While technically you are correct that failure to file penalties would be nil if yu have no unpaid taxes, a couple questions are in order.

How would you know that you have paid the tax that you owe unless you have prepared a return or at least done all the requisite calculations?

While it is rare that the government would prosecute a willful failure to file if you don't owe, is it a risk that you are willing to take or suggest that others take? Are you willing to take the risk that you draw some administrator or prosecutor who decides to prosecute you to make a point?

Next time you see that person, please thank them for their contributions to the U.S. government.

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Failure to file is one of the criminal offenses set forth in IRC § 7203. Notably, the statute requires that the failure to file the tax return was “willful” – so mere inadvertence or carelessness is not punishable under the statute. In order to establish willful failure to file a return under section 7203, the government must show three things: (1) the taxpayer was required by law to file a return for the taxable year; (2) the taxpayer failed to file the return at the time required by law; and (3) the failure was willful. In establishing its case against the taxpayer, the government is typically able to very easily show that the first two elements of the crime are present. Unlike the tax evasion statute found in IRC § 7201, the government does not have to show that there is an additional tax due and owing; however, this element is usually present none the less and the government rarely prosecutes taxpayers who fail to file, yet owe nothing.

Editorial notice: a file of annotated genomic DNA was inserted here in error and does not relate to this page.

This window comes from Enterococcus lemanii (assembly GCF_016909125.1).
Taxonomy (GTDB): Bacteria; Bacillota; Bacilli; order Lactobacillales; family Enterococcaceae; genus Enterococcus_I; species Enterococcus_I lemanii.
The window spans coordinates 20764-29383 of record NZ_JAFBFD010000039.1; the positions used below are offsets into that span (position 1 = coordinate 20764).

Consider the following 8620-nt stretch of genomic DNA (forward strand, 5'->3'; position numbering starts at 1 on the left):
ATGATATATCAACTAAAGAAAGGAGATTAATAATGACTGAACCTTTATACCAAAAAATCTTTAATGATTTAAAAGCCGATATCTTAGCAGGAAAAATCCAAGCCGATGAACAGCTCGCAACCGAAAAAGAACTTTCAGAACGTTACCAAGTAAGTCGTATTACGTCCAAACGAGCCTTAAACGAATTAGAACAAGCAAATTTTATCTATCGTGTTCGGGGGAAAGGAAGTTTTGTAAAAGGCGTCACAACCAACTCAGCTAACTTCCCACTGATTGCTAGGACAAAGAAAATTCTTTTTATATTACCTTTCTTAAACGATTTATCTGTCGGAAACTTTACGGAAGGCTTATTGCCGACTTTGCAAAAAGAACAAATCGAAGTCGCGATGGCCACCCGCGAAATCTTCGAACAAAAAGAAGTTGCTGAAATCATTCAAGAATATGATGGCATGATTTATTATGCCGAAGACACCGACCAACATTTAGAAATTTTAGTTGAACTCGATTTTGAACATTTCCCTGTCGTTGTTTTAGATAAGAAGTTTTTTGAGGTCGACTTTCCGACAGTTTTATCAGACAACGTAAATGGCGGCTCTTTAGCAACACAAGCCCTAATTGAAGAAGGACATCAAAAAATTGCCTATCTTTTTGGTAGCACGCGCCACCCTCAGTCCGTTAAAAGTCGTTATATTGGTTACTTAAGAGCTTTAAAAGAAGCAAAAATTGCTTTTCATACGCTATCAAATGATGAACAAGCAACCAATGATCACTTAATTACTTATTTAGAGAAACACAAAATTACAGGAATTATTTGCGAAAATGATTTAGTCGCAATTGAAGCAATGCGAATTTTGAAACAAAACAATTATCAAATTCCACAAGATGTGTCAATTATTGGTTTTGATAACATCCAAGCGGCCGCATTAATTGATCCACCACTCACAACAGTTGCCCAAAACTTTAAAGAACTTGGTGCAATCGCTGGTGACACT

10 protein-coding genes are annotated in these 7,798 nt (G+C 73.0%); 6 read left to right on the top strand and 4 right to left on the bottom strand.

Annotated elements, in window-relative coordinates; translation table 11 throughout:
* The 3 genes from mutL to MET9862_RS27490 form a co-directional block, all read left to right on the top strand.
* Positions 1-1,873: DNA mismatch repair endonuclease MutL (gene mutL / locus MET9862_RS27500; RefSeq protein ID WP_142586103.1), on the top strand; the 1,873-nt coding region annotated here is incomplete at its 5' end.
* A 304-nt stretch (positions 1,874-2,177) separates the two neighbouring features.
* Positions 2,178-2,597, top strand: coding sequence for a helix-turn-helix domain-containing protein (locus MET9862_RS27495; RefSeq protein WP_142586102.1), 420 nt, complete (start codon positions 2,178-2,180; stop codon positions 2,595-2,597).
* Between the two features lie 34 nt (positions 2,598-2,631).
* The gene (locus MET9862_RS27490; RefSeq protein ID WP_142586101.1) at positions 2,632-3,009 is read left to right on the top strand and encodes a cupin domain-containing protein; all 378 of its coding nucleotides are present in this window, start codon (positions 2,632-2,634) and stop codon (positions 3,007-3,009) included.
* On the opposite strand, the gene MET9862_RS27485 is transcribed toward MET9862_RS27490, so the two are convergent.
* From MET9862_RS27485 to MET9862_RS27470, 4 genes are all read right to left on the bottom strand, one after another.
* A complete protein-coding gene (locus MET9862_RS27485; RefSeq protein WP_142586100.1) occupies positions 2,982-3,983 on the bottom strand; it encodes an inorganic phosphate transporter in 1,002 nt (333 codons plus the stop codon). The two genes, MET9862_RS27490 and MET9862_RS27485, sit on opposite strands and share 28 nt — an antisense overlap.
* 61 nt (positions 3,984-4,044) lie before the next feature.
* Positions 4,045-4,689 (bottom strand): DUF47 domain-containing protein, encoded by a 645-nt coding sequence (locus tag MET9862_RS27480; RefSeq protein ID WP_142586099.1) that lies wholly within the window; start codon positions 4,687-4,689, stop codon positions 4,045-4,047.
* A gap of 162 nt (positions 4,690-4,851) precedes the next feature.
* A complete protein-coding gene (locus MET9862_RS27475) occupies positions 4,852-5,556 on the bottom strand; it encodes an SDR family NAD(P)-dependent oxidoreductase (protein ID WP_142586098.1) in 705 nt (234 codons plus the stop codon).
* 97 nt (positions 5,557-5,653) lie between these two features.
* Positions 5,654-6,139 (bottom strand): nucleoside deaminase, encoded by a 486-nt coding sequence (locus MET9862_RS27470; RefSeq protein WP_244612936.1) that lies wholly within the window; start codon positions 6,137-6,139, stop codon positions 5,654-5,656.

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Old 01-23-2017, 08:46 PM   #74
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Lord knows, being ER'd means having some spare time So, since I no longer can get free Turbo Tax (Deluxe), what's the downside to paper filing? Obviously, there's the delay in getting any refund. But is that delay much longer?
Yes, I can easily afford the cost, but I never had to pay for it in the past. Being the cheapskate that I am, so far I haven't been able to fork over the $$$. Granted, I'm rusty from DIY tax filing after years of Turbo, but if I did it before I'm sure I can follow my old Turbo template.
Am I being unrealistic?